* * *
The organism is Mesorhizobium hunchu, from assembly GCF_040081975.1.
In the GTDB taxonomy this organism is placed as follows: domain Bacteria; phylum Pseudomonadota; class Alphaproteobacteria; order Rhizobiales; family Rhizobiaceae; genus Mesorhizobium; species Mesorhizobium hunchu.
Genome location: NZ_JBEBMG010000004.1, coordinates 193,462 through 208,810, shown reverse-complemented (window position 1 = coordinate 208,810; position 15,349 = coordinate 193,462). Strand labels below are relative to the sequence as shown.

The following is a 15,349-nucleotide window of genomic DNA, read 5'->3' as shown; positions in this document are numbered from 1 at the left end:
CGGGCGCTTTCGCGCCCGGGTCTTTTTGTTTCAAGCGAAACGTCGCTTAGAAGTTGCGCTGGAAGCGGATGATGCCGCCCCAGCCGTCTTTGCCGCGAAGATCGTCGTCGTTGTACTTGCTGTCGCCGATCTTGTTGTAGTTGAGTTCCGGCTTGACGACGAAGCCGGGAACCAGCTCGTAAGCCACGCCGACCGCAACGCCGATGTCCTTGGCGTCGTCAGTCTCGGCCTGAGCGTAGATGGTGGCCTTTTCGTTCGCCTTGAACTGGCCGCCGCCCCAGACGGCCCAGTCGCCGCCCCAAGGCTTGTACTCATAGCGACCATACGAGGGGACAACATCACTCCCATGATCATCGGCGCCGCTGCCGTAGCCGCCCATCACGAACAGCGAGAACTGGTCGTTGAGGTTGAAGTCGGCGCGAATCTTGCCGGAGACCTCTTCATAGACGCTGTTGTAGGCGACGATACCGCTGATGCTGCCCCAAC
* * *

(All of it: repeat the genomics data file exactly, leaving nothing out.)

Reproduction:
The organism is Mesorhizobium hunchu, from assembly GCF_040081975.1.
In the GTDB taxonomy this organism is placed as follows: domain Bacteria; phylum Pseudomonadota; class Alphaproteobacteria; order Rhizobiales; family Rhizobiaceae; genus Mesorhizobium; species Mesorhizobium hunchu.
Genome location: NZ_JBEBMG010000004.1, coordinates 193,462 through 208,810, shown reverse-complemented (window position 1 = coordinate 208,810; position 15,349 = coordinate 193,462). Strand labels below are relative to the sequence as shown.

The following is a 15,349-nucleotide window of genomic DNA, read 5'->3' as shown; positions in this document are numbered from 1 at the left end:
CGGGCGCTTTCGCGCCCGGGTCTTTTTGTTTCAAGCGAAACGTCGCTTAGAAGTTGCGCTGGAAGCGGATGATGCCGCCCCAGCCGTCTTTGCCGCGAAGATCGTCGTCGTTGTACTTGCTGTCGCCGATCTTGTTGTAGTTGAGTTCCGGCTTGACGACGAAGCCGGGAACCAGCTCGTAAGCCACGCCGACCGCAACGCCGATGTCCTTGGCGTCGTCAGTCTCGGCCTGAGCGTAGATGGTGGCCTTTTCGTTCGCCTTGAACTGGCCGCCGCCCCAGACGGCCCAGTCGCCGCCCCAAGGCTTGTACTCATAGCGACCATACGAGGGGACAACATCACTCCCATGATCATCGGCGCCGCTGCCGTAGCCGCCCATCACGAACAGCGAGAACTGGTCGTTGAGGTTGAAGTCGGCGCGAATCTTGCCGGAGACCTCTTCATAGACGCTGTTGTAGGCGACGATACCGCTGATGCTGCCCCAAC